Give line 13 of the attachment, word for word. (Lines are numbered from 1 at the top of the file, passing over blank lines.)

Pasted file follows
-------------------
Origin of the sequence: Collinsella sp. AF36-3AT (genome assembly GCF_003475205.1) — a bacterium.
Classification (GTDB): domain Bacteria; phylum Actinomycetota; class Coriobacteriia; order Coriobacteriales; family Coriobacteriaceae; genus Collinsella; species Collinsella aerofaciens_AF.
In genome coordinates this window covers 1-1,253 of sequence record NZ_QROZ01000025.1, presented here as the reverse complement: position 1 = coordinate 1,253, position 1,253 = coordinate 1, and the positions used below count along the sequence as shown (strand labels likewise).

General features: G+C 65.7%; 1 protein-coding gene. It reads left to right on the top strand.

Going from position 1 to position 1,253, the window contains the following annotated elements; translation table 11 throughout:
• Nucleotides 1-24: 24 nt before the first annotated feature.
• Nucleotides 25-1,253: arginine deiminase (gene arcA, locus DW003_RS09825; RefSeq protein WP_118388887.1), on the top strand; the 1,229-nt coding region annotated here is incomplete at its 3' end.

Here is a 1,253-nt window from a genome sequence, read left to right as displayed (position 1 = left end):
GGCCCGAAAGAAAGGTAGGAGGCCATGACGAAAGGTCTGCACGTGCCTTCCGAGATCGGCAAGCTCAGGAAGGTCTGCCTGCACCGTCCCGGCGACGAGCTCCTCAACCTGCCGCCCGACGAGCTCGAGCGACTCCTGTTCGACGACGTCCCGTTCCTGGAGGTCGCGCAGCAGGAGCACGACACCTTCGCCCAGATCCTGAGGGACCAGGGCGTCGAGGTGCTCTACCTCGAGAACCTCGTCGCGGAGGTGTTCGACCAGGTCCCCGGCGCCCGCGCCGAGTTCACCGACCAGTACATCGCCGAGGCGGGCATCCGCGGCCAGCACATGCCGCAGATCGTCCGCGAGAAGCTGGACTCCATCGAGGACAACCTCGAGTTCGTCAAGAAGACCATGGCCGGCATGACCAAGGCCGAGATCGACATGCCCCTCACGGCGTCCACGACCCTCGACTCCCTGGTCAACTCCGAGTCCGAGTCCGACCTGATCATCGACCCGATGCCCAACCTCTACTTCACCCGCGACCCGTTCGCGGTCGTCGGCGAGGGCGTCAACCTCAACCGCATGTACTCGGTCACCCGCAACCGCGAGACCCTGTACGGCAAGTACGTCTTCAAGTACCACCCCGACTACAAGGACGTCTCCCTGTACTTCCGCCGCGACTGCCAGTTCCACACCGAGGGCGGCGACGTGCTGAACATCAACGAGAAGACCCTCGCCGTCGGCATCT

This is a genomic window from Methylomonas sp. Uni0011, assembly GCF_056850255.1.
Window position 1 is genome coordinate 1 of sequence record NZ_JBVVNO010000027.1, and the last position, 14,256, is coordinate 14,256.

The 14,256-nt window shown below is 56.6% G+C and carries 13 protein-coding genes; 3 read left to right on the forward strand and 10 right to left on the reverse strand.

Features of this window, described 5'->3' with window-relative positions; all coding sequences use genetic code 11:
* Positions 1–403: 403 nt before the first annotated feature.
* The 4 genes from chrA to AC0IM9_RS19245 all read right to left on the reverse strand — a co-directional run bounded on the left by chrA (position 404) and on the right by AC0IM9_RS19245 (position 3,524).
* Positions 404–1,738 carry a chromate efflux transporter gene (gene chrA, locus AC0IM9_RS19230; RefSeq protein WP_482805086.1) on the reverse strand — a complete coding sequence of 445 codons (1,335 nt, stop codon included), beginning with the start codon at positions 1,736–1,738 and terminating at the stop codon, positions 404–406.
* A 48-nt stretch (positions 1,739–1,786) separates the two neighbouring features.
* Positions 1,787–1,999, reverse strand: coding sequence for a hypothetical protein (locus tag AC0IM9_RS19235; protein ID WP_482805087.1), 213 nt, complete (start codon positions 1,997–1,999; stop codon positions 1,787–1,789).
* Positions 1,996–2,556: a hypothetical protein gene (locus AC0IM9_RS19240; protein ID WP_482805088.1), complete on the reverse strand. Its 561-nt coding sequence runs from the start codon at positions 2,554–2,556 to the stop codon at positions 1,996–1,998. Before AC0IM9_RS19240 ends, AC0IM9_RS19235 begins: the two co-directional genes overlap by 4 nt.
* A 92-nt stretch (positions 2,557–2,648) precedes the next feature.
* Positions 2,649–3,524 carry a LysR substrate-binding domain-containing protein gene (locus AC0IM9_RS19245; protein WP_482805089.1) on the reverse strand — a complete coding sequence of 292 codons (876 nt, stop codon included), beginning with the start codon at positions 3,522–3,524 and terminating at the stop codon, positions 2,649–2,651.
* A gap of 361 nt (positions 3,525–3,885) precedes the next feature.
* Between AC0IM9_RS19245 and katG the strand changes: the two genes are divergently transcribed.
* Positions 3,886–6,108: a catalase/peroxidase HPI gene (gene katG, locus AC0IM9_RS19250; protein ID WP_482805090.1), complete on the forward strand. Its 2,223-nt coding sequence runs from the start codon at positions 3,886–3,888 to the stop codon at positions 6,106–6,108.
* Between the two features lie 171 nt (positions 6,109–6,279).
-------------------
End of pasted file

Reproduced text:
Features of this window, described 5'->3' with window-relative positions; all coding sequences use genetic code 11: